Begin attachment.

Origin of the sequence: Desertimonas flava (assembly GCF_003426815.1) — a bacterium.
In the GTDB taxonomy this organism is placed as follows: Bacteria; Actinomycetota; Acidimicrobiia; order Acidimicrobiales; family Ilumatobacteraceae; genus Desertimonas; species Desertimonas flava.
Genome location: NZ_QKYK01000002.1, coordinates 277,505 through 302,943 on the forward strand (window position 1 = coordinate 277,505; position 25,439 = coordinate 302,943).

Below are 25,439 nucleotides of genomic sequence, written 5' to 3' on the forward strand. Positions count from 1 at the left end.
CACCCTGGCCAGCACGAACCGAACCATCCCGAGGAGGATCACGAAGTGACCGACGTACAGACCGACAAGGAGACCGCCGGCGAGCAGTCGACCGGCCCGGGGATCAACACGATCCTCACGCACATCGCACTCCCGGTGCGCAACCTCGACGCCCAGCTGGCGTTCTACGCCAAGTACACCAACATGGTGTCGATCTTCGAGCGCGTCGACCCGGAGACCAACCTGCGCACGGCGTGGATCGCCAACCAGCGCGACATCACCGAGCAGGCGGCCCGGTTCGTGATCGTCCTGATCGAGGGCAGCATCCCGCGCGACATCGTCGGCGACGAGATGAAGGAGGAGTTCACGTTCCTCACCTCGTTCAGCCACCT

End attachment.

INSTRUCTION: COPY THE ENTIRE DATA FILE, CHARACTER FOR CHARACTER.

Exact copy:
Origin of the sequence: Desertimonas flava (assembly GCF_003426815.1) — a bacterium.
In the GTDB taxonomy this organism is placed as follows: Bacteria; Actinomycetota; Acidimicrobiia; order Acidimicrobiales; family Ilumatobacteraceae; genus Desertimonas; species Desertimonas flava.
Genome location: NZ_QKYK01000002.1, coordinates 277,505 through 302,943 on the forward strand (window position 1 = coordinate 277,505; position 25,439 = coordinate 302,943).

Below are 25,439 nucleotides of genomic sequence, written 5' to 3' on the forward strand. Positions count from 1 at the left end.
CACCCTGGCCAGCACGAACCGAACCATCCCGAGGAGGATCACGAAGTGACCGACGTACAGACCGACAAGGAGACCGCCGGCGAGCAGTCGACCGGCCCGGGGATCAACACGATCCTCACGCACATCGCACTCCCGGTGCGCAACCTCGACGCCCAGCTGGCGTTCTACGCCAAGTACACCAACATGGTGTCGATCTTCGAGCGCGTCGACCCGGAGACCAACCTGCGCACGGCGTGGATCGCCAACCAGCGCGACATCACCGAGCAGGCGGCCCGGTTCGTGATCGTCCTGATCGAGGGCAGCATCCCGCGCGACATCGTCGGCGACGAGATGAAGGAGGAGTTCACGTTCCTCACCTCGTTCAGCCACCT